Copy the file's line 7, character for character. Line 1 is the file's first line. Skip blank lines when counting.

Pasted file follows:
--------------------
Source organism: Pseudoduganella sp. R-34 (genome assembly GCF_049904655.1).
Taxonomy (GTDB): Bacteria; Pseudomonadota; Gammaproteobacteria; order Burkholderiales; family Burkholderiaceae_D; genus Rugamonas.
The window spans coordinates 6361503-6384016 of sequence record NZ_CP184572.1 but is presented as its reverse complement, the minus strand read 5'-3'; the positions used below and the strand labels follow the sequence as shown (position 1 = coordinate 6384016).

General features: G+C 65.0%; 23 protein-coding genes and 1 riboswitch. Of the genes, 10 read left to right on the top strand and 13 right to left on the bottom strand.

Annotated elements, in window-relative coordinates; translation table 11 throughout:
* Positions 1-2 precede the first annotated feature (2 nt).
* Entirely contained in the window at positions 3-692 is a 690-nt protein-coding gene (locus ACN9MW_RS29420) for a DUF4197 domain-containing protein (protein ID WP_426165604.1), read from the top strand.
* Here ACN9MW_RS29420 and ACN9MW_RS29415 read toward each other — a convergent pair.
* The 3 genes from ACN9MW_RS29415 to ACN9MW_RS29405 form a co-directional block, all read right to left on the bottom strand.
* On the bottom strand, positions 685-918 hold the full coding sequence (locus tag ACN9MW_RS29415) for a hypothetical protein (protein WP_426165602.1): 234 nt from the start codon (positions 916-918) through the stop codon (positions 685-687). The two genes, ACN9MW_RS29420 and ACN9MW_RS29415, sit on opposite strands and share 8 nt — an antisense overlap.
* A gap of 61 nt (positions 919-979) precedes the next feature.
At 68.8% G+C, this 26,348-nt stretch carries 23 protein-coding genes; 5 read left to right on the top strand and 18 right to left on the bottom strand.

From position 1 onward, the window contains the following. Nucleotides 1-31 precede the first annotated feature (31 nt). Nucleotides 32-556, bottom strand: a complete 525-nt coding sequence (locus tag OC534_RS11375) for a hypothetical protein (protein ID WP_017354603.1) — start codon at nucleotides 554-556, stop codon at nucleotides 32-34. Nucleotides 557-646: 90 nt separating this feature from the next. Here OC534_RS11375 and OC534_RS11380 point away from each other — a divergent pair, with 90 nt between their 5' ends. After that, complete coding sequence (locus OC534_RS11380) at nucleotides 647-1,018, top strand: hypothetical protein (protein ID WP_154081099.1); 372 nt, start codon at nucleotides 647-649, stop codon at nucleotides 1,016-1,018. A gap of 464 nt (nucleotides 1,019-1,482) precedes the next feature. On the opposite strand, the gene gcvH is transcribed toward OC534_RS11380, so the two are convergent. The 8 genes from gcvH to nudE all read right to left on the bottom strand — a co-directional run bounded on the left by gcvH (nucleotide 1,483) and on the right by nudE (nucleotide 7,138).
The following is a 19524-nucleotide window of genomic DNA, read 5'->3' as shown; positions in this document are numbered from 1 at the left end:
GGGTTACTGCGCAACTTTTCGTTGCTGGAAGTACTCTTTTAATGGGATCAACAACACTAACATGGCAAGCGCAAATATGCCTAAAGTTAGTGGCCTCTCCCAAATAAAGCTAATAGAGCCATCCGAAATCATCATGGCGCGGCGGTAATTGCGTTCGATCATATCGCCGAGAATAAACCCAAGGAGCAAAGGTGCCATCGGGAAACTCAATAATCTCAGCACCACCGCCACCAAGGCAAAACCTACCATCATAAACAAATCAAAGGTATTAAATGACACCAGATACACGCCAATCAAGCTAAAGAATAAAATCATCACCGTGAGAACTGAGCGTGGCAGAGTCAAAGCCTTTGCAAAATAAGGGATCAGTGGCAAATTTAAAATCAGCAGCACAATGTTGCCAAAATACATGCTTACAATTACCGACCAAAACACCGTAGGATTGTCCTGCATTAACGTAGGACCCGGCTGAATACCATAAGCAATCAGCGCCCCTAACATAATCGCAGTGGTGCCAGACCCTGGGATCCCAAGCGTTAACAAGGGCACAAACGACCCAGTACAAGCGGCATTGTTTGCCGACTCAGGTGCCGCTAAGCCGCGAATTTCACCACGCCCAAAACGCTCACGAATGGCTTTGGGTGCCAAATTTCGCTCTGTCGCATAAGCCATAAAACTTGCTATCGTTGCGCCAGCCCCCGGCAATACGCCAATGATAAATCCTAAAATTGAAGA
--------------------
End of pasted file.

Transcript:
* Entirely contained in the window at positions 3-692 is a 690-nt protein-coding gene (locus ACN9MW_RS29420) for a DUF4197 domain-containing protein (protein ID WP_426165604.1), read from the top strand.